Families backed into a corner, expert says
Right now, there’s an assumption in Canada that every family has “informal caregivers” available, Laporte said.
“Families continue to carry the heavy burden of informal care,” she said. “But right now, we have a relatively larger population of people in their advanced years who need care and a smaller population of able-bodied people who can provide that care.”
Combine that with the reality of caring for someone with a disease like dementia, which requires specialized training and constant supervision, and problems are bound to arise.
“If there wasn’t a bed available by the time I graduated, I would’ve had to put my career on hold,” Schippel said.
Laporte says that families feel backed into a corner, with long-term care facilities as their only option. For this reason, the government needs to offer more support.
“There’s going to be the issue of differences in who can bear the cost, who can afford not to work to instead be a caregiver … which leads to differences by socio-economic status,” Laporte said.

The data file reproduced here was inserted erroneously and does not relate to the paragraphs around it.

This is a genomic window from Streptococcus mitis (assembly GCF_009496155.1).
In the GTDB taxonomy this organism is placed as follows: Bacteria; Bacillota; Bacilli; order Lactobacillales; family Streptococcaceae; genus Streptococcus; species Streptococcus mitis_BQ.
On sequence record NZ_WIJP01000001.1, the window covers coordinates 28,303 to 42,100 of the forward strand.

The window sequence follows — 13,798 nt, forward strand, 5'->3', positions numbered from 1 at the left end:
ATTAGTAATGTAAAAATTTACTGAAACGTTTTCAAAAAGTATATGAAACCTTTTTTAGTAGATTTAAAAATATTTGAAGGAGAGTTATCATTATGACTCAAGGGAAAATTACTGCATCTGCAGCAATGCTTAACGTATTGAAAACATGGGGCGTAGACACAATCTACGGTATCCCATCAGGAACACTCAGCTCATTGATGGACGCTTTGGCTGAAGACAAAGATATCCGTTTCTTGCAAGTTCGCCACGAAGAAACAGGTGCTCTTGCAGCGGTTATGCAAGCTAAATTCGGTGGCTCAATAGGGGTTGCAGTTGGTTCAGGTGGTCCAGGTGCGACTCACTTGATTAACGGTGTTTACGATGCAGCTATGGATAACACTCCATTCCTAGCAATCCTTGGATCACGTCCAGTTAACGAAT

“Eventually, you’ll get to the point where the person needs more intensive forms of care … and that’s where the institutional sector is needed.”
Even prior to the COVID-19 pandemic, Schippel was skeptical about her mother living in a long-term care facility. In addition to paying for a private PSW to go into the home and supplement care, Schippel and her sister go in four times each week to provide her mother with even more support.
“There are definitely short-staffing issues,” Schippel said.
“(My mother) gets two showers a week, and limited time (with a PSW) to get ready in the morning. Sometimes I would come in, and my mom wasn’t wearing a bra or … it wasn’t on correctly.”